Medtronic Defibrillator Lead Recall now not the first Problem for ICD Manufacturers

Medtronic Defibrillator Lead

Image source: http://www.medtronic.com/content/dam/medtronic-com/01_crhf/tachy/products/evera-icd_leads.png

Over the last few years defibrillators and pacemakers have been the subject of some news provoking recalls. Defibrillators and pacemakers are known as implantable cardiac defibrillators or ICDs. ICDs are electronic devices that constantly display screen your heart rate and rhythm. When it detects a thoroughly fast, abnormal heart rhythm, it delivers energy to the heart muscle. This causes the heart to beat in a regular rhythm again.

The failure of an ICD to provide the essential energy to the heart can bring forth serious harm or dying. Thousands of Americans don't forget on these devices to literally continue them alive. Understandably, the frequency of recalls for ICDs and their additives has been a source of an awful lot concern for heart patients and their physicians.

In June 2005, Guidant Corp. issued a collection of recalls for many in their implantable pacemaker models. Throughout 2005 and 2006 Guidant recalled 22 numerous models:

Contak Renewal

Contak Renewal 2

Contak Renewal 3

Contak Renewal 3 AVT

Contak Renewal 4

Contak Renewal 4 AVT

Contak TR

Discovery

Discovery II

Insignia

Intelis II

Meridian

Nexus

Pulsar

Pulsar Max II

Renewal 3 AVT

Renewal 4 AVT

Renewal RF

Ventak Prizm 2 DR

Ventak Prizm AVT

Virtus Plus II

Vitality AVT

Guidant wasn't the only ICD manufacturer that had issues with their defibrillators. On February 3, 2005, Medtronic announced the recall of some models of ICDs due to battery issues which could cause them to fail. The recall involved Medtronic's Marquis line of ICDs, which included the next models:

Micro Jewel II Model 7223Cx

GEM DR Model 7271 ICDs

7230 Marquis VR

7274 Marquis DR

7232 Maximo VR

7278 Maximo DR

7277 InSync Marquis

7289 InSync II Marquis

7279 InSync III Marquis

In December 2007, Medtronic Corp announced that it agreed to settle 2,682 legal cases associated to those recalled defibrillators for $114 million. $95.6 million plus $18.5 million The settlement came after Medtronic's attempt to have the lawsuits dismissed failed in November 2006, when a U.S. district court denied its request.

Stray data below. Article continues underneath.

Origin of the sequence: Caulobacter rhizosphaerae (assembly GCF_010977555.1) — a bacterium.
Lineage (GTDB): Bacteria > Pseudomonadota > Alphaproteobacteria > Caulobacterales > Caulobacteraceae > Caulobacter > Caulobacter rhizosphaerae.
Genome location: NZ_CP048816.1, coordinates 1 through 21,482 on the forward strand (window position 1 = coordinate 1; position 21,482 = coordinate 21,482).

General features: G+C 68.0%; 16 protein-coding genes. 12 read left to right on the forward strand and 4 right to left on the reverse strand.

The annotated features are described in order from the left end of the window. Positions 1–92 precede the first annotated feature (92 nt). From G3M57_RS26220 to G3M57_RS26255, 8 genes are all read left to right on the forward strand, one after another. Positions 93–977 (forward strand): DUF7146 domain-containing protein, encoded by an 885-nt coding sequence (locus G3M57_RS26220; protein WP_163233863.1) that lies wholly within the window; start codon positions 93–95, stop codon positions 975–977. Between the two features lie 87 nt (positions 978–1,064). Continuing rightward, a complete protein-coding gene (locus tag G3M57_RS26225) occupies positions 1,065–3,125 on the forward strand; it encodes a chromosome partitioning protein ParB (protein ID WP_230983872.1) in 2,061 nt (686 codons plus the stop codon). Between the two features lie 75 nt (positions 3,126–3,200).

On October 15, 2007 Medtronic Corp recalled its Sprint Fidelis defibrillator leads because they can fracture and cause an ICD to issue unnecessary shocks or no longer provide needed shocks. A defibrillator lead connects an ICD to the heart, if a lead fractures it can send misinformation the ICD and cause serious complications. The recall involves the next Medtronic Sprint Fidelis models:

Sprint Fidelis 6930

Sprint Fidelis 6931

Sprint Fidelis 6948

Sprint Fidelis 6949

Medtronic has said that most patients will no longer ought to have their leads replaced. The establishment believes that reprogramming devices for many patients will alleviate the increased risk posed by defective leads. However, this "solution" is no longer sitting well with many patients with recalled leads; these patients would like undergoing lead replacement surgical treatment to have peace of mind.

The ICD market is already fantastic and quickly rising. In assertion the market is so lucrative that there was a bidding war for Guidant Corp. even after the establishment recalled a whole bunch in their devices. Johnson & Johnson and Boston Scientific were undeterred by the know-how fallout over the recalls and either offered aggressive bids for the establishment. Boston Scientific finally outbid Johnson & Johnson and purchased the establishment for $25 billion dollars.

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